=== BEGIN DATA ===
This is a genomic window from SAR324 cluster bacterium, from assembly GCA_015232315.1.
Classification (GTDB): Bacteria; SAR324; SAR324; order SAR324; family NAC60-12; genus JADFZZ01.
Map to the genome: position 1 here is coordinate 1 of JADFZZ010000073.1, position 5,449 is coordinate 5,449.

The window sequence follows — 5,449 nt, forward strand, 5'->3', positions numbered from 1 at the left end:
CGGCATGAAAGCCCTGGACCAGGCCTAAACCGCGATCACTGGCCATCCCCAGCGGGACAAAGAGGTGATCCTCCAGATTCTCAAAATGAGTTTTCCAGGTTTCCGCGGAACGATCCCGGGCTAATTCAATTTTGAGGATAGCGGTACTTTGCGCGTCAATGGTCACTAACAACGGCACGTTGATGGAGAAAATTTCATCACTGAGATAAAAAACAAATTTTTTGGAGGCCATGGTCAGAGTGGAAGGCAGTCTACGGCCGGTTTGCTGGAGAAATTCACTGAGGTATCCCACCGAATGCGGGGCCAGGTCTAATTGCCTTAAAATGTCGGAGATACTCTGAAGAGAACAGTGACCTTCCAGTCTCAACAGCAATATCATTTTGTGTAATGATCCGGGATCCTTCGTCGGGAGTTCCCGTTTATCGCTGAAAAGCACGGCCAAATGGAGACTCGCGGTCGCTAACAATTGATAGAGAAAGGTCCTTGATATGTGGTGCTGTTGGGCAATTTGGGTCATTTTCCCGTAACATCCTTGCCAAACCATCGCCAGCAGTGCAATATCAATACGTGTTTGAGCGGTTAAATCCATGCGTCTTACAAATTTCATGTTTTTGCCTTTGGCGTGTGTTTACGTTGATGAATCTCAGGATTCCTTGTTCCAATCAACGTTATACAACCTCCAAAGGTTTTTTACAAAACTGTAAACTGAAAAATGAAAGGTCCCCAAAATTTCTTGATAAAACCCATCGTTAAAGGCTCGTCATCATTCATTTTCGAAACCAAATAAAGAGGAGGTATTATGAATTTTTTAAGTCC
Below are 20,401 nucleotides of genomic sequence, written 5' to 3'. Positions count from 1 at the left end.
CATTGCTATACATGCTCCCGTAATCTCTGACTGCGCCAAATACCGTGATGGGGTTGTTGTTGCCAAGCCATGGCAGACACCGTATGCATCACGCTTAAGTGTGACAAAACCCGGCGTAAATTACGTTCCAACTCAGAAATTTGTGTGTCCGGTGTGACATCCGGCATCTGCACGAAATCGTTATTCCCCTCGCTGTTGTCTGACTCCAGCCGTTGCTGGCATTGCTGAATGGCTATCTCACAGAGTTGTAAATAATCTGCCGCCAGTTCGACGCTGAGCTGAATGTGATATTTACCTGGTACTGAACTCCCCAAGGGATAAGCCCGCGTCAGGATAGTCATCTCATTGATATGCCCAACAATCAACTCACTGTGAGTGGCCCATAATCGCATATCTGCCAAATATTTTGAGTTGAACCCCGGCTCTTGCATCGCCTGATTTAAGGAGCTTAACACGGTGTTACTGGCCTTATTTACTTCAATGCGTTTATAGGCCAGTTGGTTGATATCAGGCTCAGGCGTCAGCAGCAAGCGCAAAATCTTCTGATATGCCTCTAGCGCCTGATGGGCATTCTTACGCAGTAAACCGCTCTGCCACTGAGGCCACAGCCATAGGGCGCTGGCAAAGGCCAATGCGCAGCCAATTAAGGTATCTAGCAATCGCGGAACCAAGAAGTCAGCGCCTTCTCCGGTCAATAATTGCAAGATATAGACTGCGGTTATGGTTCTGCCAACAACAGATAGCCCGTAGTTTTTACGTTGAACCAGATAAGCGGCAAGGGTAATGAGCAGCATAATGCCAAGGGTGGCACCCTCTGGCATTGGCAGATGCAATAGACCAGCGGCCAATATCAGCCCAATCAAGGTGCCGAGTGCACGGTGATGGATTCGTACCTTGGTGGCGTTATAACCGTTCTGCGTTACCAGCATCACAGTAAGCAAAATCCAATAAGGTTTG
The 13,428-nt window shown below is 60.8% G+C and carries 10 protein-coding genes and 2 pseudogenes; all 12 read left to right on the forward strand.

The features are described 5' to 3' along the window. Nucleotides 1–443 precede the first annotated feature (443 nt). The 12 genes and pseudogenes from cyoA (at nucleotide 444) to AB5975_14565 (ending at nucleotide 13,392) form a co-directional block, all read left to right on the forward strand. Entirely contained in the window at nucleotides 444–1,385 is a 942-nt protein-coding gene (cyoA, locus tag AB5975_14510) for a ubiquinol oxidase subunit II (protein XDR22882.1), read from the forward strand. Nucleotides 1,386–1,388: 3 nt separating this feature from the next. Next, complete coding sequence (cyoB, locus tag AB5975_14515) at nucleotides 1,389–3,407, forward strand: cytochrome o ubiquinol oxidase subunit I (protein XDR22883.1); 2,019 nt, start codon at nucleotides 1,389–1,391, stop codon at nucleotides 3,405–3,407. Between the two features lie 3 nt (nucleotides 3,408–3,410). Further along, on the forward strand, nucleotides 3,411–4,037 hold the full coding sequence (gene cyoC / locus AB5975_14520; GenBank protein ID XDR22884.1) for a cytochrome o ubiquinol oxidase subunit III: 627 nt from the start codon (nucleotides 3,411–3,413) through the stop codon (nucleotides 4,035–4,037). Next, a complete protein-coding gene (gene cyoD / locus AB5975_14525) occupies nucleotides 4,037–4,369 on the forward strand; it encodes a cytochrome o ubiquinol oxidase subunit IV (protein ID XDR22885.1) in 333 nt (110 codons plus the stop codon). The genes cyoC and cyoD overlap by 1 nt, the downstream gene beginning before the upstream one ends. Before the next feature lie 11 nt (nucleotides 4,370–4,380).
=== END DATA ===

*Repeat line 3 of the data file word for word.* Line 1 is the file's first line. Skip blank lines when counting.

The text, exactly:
Map to the genome: position 1 here is coordinate 1 of JADFZZ010000073.1, position 5,449 is coordinate 5,449.